Jackie Robinson was a pioneer of equality. He was a champion of civil rights. He was a dominant athlete in multiple sports.
And now, his legacy will live on through a new museum in New York City.
The Jackie Robinson Museum – located at 75 Varick St. in Manhattan – opened July 26, with his widow, Rachel, and his youngest son, David, officially cutting the ribbon. The nearly 20,000-square-foot facility features 4,500 artifacts and 40,000 historical images celebrating the legacy of the man who broke baseball’s col- or barrier on April 15, 1947.
The museum opening coincided with the 75th anniversary of Robinson’s debut with the Brooklyn Dodgers at Ebbets Field. The media-rich space was the brainchild of the Jackie Robinson Foundation, founded by Rachel Robinson in 1973 to provide four-year scholarships and leadership development opportunities to college students with financial need.
“The Jackie Robinson Museum is the realization of a dream for my family,” said David Robinson, who has spent the last 40 years involved in the development of racial and human opportunity. “My mother has long hoped for a permanent space where people learn about the issues my father cared deeply about and the change he fought hard to affect.
“We hope the museum will be a place to not only learn more about his time in baseball and love of sports but about all that he did to contribute to social progress. We extend our deepest appreciation to everyone who helped make this dream a reality.”
The museum seeks to enhance the foundation’s mission to promote higher education by informing the public about a man whose words and actions resonate as loudly today as they did during his life and career. Exhibits promote a dialogue on race relations and other social issues centered around Robinson’s values of dignity, respect, humanity, and diversity.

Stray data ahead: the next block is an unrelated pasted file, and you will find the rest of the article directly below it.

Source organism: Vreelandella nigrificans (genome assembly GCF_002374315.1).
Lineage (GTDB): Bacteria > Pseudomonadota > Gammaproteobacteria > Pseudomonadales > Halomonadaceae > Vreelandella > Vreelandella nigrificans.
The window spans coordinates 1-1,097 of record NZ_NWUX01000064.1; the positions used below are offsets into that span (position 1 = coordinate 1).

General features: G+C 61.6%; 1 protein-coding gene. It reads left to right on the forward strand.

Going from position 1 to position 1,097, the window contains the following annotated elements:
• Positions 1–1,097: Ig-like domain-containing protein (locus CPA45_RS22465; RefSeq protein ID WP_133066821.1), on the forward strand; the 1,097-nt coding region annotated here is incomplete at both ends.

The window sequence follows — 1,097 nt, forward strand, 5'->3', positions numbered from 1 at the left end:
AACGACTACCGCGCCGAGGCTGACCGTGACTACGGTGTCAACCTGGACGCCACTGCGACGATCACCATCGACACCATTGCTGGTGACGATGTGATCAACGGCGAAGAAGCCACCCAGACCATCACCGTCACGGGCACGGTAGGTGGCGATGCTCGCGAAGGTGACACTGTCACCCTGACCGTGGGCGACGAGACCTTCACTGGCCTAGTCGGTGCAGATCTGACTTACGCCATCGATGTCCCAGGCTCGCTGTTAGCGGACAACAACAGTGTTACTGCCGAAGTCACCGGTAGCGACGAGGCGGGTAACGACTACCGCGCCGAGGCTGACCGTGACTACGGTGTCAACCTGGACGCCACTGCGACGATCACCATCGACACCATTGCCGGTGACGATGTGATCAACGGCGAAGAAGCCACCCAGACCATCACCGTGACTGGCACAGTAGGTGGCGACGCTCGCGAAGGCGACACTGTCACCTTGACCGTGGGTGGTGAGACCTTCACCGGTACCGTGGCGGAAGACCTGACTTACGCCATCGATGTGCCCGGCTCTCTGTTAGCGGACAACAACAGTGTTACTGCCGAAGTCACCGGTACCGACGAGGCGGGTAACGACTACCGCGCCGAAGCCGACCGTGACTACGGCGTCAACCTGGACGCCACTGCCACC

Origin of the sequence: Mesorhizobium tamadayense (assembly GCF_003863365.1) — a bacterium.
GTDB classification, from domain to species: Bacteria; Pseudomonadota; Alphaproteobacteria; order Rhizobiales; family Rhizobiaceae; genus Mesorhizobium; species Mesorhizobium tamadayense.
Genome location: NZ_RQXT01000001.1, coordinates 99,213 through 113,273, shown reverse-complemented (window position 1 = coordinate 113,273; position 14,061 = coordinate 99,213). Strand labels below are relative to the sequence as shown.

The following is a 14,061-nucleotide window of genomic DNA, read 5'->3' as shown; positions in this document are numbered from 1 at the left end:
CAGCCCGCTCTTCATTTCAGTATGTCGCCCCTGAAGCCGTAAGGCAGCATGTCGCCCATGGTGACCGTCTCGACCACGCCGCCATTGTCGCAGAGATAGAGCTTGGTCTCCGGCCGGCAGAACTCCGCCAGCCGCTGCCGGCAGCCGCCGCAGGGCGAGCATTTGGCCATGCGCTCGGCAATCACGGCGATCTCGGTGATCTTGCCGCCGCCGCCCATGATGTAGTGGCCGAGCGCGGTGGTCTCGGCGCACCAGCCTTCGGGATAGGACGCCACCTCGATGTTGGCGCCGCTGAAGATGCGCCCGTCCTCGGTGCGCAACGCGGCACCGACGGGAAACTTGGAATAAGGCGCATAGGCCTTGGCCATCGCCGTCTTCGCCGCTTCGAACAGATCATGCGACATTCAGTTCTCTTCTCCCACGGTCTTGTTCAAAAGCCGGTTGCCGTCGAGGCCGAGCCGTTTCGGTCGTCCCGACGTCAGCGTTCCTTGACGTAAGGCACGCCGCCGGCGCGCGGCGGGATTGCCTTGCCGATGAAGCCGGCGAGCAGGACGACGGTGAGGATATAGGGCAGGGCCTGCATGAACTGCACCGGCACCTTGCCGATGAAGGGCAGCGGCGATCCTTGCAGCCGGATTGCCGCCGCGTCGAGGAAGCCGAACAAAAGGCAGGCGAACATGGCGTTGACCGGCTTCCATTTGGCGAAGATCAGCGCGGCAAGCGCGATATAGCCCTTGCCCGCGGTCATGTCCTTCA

Some highlights of the museum include Robinson’s U.S. Army uniform, his 1947 game-worn Dodgers home uniform, his 1947 Rookie of the Year award (the first ever awarded in Major League Baseball), his 1949 MVP award, his 1956 NAACP Spingarn Medal, his original 1962 Base- ball Hall of Fame plaque, and his 1984 Presidential Medal of Freedom.
In the main gallery, visitors can learn about Robinson’s extraordinary life against the backdrop of U.S. history, beginning with his birth in 1919. The interactive experiences and artifacts highlight Robinson’s multifaceted commitment to advancing equal opportunity for all through activism, civic engagement, and economic empowerment efforts.
Also featured are copies of Robinson’s player contracts, including the first one he famously signed alongside Dodgers President and General Manager Branch Rickey. The museum also houses actual letters sent by fans to the team.
In one particular exhibit, patrons can witness Robinson’s continuing impact on society by listening to 42 people from different walks of life reflect on what the Dodger great has meant to them. Of course, the 42 people signify Robinson’s iconic No. 42 – which remains the only number universally retired throughout baseball.
“It is an unimaginable honor to be part of sharing this powerful story of one of our most revered heroes through the museum’s exhibits,” said Della Britton, president and CEO of the Jackie Robinson Foundation. “Robinson’s contributions to society helped us through challenging social times in the last century. The museum reveals lessons from his life that can educate and inspire us to continue to work toward positive change.”
The museum was made possible thanks to a number of founding donors, among which include Nike, Rachel Robinson, the City of New York, MLB, the New York Mets and New York Yankees.
Open Thursdays through Sundays from 11 a.m. to 6 p.m., the museum welcomes visitors and groups. Tickets cost $18 for adults and $15 for children 5 and up, seniors, and students. Go to www.jackierobinsonmuseum.org for more information and to plan your visit.
Contact Jim Mancari via email at email@example.com.